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Chester Chronicle through the years

These photos found in our archives show how times have changed

Times are always changing at the Chester Chronicle , but these pictures found in our archives show just how different things are now compared to back then.

Over the years we have seen three office moves, countless employees come and go and a move from broadsheet to ‘compact’ newspaper in 2005.

Some well known journalists started their careers at The Chronicle, including Lucy Meacock of Granada Reports, Jane Dreaper, now the BBC’s health correspondent and Branwen Jeffreys, who is now Education Editor at BBC news.

The late Chester actor Hugh Lloyd who is pictured here on a visit to the newsroom, also began his career as a reporter on The Chronicle.

And some readers may remember when a major investment was made into launching a new evening newspaper for Chester called Tonight back in May 1989, which lasted for around two and a half years.

During its short reign, it covered significant news events such as the fall of the Berlin Wall, an event remembered well by current Executive Editor Mike Green who worked briefly as Tonight’s deputy news editor.

1989 also saw full colour being introduced on Chronicle’s sister paper Ellesmere Port Pioneer for the first time and building work began on a new colour printing press site on Sealand Road (now Big Storage) with the first Chronicle printed at the new site coming out on March 5 1990.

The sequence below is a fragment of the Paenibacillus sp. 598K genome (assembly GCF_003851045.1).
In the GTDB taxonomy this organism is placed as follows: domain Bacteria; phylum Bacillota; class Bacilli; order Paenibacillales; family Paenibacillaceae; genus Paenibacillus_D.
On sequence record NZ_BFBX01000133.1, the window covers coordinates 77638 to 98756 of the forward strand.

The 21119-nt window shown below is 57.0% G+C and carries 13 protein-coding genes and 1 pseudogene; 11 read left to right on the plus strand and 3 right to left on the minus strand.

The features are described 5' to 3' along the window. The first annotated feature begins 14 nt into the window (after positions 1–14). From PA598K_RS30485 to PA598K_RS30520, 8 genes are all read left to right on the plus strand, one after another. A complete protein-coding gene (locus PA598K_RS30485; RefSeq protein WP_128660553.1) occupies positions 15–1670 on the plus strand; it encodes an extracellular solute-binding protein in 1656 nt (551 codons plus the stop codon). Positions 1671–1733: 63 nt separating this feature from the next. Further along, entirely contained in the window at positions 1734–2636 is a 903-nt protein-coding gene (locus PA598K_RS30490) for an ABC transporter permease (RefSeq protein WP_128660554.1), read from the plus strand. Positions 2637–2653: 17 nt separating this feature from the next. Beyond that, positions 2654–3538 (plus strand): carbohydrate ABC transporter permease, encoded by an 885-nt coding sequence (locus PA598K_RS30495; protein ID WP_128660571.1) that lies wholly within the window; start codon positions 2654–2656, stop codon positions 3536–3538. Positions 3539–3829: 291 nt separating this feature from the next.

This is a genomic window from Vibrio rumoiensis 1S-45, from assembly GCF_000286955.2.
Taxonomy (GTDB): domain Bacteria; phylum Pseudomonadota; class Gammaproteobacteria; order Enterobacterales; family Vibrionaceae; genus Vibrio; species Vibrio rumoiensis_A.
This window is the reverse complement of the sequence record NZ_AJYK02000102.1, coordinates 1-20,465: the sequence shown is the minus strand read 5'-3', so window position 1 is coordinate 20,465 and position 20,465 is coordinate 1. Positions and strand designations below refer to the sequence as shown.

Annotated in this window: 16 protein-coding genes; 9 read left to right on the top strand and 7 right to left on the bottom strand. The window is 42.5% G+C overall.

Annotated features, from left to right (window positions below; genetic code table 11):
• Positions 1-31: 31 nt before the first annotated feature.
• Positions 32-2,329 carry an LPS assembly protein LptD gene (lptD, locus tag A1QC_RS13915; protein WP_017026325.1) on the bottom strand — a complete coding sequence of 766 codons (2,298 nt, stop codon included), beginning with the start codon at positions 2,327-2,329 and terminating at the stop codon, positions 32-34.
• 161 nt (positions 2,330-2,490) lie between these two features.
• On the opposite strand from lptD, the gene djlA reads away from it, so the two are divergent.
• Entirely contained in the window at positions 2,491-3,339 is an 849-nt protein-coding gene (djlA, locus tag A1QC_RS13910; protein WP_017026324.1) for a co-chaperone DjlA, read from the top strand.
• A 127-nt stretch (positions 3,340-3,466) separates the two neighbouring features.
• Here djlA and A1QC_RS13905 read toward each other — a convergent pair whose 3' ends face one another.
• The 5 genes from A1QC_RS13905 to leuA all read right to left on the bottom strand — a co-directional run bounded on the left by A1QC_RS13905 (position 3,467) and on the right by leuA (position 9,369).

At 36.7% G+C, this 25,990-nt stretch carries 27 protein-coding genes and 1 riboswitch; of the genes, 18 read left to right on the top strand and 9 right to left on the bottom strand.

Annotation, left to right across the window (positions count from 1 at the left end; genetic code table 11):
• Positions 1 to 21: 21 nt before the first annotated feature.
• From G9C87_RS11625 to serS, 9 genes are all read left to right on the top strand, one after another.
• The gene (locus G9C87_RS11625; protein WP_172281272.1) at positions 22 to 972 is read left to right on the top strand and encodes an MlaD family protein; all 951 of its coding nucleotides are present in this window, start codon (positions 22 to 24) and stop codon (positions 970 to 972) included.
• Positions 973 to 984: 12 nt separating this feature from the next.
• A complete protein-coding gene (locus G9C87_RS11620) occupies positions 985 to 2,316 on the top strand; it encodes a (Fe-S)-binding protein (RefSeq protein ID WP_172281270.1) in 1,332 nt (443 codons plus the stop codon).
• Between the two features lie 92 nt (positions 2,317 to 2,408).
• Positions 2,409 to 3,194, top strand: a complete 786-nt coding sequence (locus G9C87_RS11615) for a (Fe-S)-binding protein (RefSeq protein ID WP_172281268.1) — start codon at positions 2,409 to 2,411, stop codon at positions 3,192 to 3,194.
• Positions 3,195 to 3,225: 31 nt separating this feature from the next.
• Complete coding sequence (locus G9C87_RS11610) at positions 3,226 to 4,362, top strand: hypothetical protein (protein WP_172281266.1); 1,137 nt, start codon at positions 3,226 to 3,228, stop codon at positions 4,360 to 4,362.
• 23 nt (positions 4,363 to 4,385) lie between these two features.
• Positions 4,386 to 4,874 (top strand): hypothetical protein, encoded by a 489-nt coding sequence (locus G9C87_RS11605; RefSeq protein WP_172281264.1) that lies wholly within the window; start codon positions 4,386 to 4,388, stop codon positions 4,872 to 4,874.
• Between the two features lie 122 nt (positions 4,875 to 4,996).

In 1987, staff moved from working at their original premises on Bridge Street just across the road to Commonhall Street which would be the main Chronicle HQ for the next 25 years before we moved to our current building on Sealand Road in 2012.

Related : Chronicle House transformed into student accommodation

We discovered other gems of information in the archives, such as the time 500 Chronicle readers who had won a free rail trip to London got stuck in Birmingham when blizzards brought down power lines. They never did reach their destination.

And did you also know The Chronicle experimented with environmentally-friendly vegetable ink for its printing in 1991?

Also that year, Chronicle employee Tecwyn Williams set up a charity that would enable sick children to have a holiday of a lifetime. Almost 25 years later, Miles for Smiles is still going strong, having raised more than a million pounds and helping hundreds of children.

The Chronicle is now reaching more than 500,000 unique users a month (with October setting a new record, building on September's previous record), so here's to many more years of the best Chester news.

Did you have any memories of the Chester Chronicle's old offices? Let us know in the comments below

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